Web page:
As recently as 2000,filling a via was considered aspecialtyprocess limited to a small group of product applications and almostexclusivelyto one material, i.e., conductive ink. Furthermore, this process was dominated by one primary filling material, DuPont CB100.The through-hole viaswere filled so that a copper cap could be plated over the viasurface to create a solderable land on top of the via, and thus ‘Via-in-Pad’, or VIP.
This process enhanced the reliability of blind and buried vias formed during sequential lamination of sub-assemblies. A fully-filled via prevented air, moisture or gas entrapment in the via that could later expand during thermal cycles and result in delamination or barrel cracks.
We also learned that a filled via would prevent chemicals from seeping into these blind/buried vias during manufacturing or assembly. Such seepage could potentially attack or otherwise compromise the copper plating.
When it was introduced, via fill was used for high reliability end-products. Over the past 10-15 years, however,the reasonsto fill vias have greatly expanded, as so has the range of market sectors in which this technique is employed.As the sizes of packages are overall growing smaller, designs require VIP technology. This is why the demand for via filling has increased.
We also have seen the emergence of alternatives to DuPont CB100.Some have proved to be, depending on the application and the market sector,as good or even better suited to the product’s design and application.
Today there are also othereffective conductive inks on the market;Tatsuta, for example,is one thatusescopper for conductive particles ratherthanthe silver found in CB100. (Keep in mind that these inks are being used to fill copper-plated holes). It costs less (copper content vs. silver), and in our experience provides excellentperformance and reliability.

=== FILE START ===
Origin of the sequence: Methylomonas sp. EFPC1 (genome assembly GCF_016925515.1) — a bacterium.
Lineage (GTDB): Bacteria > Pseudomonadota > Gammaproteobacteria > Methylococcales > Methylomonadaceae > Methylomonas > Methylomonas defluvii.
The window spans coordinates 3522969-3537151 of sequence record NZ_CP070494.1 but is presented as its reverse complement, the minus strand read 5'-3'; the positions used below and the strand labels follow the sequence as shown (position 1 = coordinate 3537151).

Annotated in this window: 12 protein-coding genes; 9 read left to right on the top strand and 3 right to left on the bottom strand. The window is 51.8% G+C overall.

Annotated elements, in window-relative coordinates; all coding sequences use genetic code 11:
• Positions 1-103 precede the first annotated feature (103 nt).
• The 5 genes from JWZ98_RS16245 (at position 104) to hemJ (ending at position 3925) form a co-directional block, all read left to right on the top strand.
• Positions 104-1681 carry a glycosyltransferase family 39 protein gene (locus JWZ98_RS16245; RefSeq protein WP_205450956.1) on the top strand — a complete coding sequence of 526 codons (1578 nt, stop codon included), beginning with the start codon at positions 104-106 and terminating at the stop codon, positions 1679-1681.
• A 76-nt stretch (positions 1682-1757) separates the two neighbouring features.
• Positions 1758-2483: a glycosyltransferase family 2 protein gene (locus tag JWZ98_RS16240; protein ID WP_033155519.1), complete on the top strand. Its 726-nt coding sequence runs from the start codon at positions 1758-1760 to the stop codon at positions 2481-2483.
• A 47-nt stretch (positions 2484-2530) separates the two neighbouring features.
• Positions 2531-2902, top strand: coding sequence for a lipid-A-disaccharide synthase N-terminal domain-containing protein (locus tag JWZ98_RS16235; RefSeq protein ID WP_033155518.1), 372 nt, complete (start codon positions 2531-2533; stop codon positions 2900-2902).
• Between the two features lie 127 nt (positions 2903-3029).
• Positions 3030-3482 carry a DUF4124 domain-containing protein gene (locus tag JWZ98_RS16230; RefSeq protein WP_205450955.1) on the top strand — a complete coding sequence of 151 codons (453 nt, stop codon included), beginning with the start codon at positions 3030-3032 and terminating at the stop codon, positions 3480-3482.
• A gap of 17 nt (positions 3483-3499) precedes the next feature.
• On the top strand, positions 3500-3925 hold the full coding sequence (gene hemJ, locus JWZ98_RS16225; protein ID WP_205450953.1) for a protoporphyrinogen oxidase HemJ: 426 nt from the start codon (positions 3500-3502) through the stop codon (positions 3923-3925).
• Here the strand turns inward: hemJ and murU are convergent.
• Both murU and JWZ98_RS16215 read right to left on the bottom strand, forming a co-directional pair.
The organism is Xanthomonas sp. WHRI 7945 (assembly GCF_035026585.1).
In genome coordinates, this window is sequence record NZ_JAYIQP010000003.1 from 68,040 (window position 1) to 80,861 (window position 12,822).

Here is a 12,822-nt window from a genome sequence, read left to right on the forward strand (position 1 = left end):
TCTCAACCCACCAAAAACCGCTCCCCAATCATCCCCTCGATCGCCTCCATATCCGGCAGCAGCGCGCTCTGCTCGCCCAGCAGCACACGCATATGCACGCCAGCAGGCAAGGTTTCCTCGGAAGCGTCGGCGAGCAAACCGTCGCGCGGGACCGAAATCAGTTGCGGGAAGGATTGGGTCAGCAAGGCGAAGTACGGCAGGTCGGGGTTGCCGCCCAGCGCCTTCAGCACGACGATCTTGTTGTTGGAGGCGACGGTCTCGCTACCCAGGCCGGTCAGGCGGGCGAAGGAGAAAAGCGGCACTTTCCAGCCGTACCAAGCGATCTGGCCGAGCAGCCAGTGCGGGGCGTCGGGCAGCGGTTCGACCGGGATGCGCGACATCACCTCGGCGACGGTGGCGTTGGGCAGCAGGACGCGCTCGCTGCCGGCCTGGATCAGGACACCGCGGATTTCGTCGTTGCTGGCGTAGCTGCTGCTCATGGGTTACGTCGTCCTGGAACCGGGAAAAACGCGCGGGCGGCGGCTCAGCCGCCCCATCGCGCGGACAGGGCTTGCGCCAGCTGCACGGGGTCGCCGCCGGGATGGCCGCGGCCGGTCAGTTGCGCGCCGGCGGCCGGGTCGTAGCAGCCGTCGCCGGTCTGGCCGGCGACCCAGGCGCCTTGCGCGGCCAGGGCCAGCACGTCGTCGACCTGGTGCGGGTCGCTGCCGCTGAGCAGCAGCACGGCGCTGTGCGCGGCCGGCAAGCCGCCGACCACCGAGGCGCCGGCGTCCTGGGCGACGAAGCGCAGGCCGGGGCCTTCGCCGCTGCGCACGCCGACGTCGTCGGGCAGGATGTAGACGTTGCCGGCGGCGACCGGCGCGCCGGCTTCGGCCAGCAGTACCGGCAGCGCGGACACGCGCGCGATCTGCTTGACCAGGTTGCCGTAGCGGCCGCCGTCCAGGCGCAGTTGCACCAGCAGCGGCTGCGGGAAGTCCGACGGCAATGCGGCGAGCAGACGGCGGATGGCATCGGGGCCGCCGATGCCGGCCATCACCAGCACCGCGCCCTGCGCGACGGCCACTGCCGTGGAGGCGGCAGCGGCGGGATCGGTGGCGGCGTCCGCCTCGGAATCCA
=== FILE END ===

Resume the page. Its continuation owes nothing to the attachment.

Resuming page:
Now let’s consider the example of two different via structures on one PCB. One uses conductive ink for via fill, and the other non-conductive ink.For a decade we’ve been debating whyand/or when to select aconductive ink over a non-conductive ink for via fill.
Originally, it was believedthat conductive inks were required in order to effectively plate a copper cap over the via, and early on there was some validity to thispoint of view. Again, in our experience, non-conductive inks such as San-Eli andPetershave clearlydemonstratedcompatibilitywith metallization. They lend themselves to a well-bonded copper cap, plated over the ink surface (VIP).This is facilitated by a fortunate coefficient of expansion compatibility between the copper and the non-conductive fill.
Some believed that conductive inks provided a redundant connection which would act as security for defective vias, and that the presence of conductive particles in the ink added another layer of reliability and continuity in the event the copper plating in the via cracked or was otherwise compromised. But many don’t agree, feeling that the focus should obviously be on the PCB manufacturing process to ensure reliable vias. Besides, when one measures the conductivity or the resistance of conductive via fill inks, they fall far short of performing in the role of a redundant connection. Solid copper makes a far better electrical connection.
Many non-conductive inks have CTE and TGvalues that more closely match the PCB material than do those of conductiveinks. These non-conductive inks will expand and contract at the same rate and manner as the board material. This helps limit delamination or broken vias caused bymismatched thermal expansion. Non-conductive inks are reliable, easy to metallize (plating a cap over the top), less expensive, and quite efficient for filling small holes and micro vias.
In summary, whereas conductive inks(or only specific ones or one) were once considered the only option, we now find many non-conductive inks that are superior in performance, and much less expensive than conductive inks. They are worthy of consideration for substitution in applications where only a limited few specific brands and formulas of conductive inks were considered the only option.